Getting ready for Zumba

Finding Holy Ground

Post Author: Julie Jensen

Moses was keeping the flock of his father-in-law Jethro, the priest of Midian; he led his flock beyond the wilderness, and came to Horeb, the mountain of God. 2There the angel of the Lord appeared to him in a flame of fire out of a bush; he looked, and the bush was blazing, yet it was not consumed. 3Then Moses said, ‘I must turn aside and look at this great sight, and see why the bush is not burned up.’ 4When the Lord saw that he had turned aside to see, God called to him out of the bush, ‘Moses, Moses!’ And he said, ‘Here I am.’ 5Then he said, ‘Come no closer! Remove the sandals from your feet, for the place on which you are standing is holy ground.’ 6He said further, ‘I am the God of your father, the God of Abraham, the God of Isaac, and the God of Jacob.’ And Moses hid his face, for he was afraid to look at God.

Exodus 3:1-5


Getting ready for ZumbaFinding New Ground

I’m not a dancer. Well, not really. I remember taking a ballet-tap-jazz class at our next-door neighbor’s house during elementary school. There was a studio in the basement and I loved the ways my tap shoes made noise as I stomped my feet. But my family moved a lot and it was not until seminary that I returned to the studio for a beginning ballet class. For ten weeks, I stretched and plied at the barre and practiced jumps across the floor. It was not exactly graceful, but I loved it. And now, ten years later, I find myself in a new studio, on a new floor, looking for a new place to stand.

I am in the midst of transitioning; having left my previous call, I am looking for the right new call. I left behind a 60-hour work-week, and although I fill my new expanse of days with volunteering and job-seeking, there was at first still an emptiness to contend with. Many of my days feel uncertain. I don’t have a pulpit or sanctuary to claim as holy space, and I miss the moment before leading worship when I would inhale and feel the floor beneath my shoes as I centered myself to speak.

And so, recently, I started to look for ways to re-center, to look for new ground upon which to plant myself. While I did not receive a visit from an angel of the Lord, I wonder if I had something in common with Moses. Moses saw a burning bush – something so extraordinary that he could not help but marvel. God told him that he was to take off his shoes and that this ground was holy. To pay attention to his feet in the dirt, and the connection he made with the land. To notice that which he almost passed by before without seeing.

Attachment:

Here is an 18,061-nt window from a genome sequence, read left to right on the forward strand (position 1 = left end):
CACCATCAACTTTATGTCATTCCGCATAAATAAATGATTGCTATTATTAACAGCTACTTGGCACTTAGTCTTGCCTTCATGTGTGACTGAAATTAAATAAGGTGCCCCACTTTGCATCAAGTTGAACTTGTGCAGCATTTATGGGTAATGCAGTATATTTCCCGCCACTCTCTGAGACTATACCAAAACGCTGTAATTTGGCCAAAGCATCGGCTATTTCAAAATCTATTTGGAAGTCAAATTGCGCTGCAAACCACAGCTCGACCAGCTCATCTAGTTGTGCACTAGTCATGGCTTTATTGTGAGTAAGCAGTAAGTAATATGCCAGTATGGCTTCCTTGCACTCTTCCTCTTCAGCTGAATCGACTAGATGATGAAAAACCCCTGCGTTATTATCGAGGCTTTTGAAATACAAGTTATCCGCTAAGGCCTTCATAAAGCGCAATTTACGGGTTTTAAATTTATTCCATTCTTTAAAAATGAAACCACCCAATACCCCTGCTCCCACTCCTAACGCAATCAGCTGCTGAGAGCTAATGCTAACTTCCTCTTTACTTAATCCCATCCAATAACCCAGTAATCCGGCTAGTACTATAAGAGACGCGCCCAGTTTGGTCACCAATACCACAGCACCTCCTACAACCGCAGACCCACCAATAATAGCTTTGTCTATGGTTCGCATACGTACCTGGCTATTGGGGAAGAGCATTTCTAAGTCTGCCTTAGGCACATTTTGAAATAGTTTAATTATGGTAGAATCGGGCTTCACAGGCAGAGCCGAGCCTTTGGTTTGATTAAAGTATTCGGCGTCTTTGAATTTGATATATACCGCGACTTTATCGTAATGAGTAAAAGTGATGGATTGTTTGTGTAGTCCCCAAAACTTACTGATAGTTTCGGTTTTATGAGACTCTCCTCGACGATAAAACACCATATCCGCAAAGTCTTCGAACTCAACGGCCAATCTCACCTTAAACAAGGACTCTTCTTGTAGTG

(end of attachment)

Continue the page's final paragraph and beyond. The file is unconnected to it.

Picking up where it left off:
I never noticed the Zumba class before. Tuesdays and Thursdays were always filled with meetings, not music. I found the class listing online and went to see what this dance-exercise class was on a whim. As I was leaving after the first night, I knew I was in holy space. The community who gathered were welcoming, hugging, genuine, and empowering. No one cared that I went left instead of right. They cared that I was there. The more classes I attended, the more I started to feel like I was dancing on holy ground. No, the music is not “Christian;” no, we don’t open with prayer. But we have a call to worship as the music begins and we move as one to warm up. There is the offering as we each give what we can through dance. The final hymn is the cool down as we return back to our worlds, and the benediction – for me – is Mrs. S sending me out the door with a hug and telling me to be sweet. As sure as God was there when the bush was burning, God is there as we salsa and cha-cha and merengue.

Sometimes it takes losing our ground to start paying attention to the burning bushes all around us. Sometime we have to trade our Sunday high heels for sneakers that will help us be stable as we feel the floor. Sometimes, when we find new ground where we least expected to, it makes all the difference. I’m not really a dancer, and yet after a few short months, I can’t imagine my life without dancing on the holy ground of this new community of laughter, love, and faith.

Rev. Julie Jensen serves on the Board of TYCWP in the Community Life Work Group, and is also the Registrar. Julie is ordained as a Teaching Elder in the PC(USA). She lives in Cartersville, GA and is paying attention to where God may be calling her to serve next. When she isn’t doing Zumba, she enjoys cooking, knitting, and being with her friends.

Image by: Julie Jensen
Used with permission
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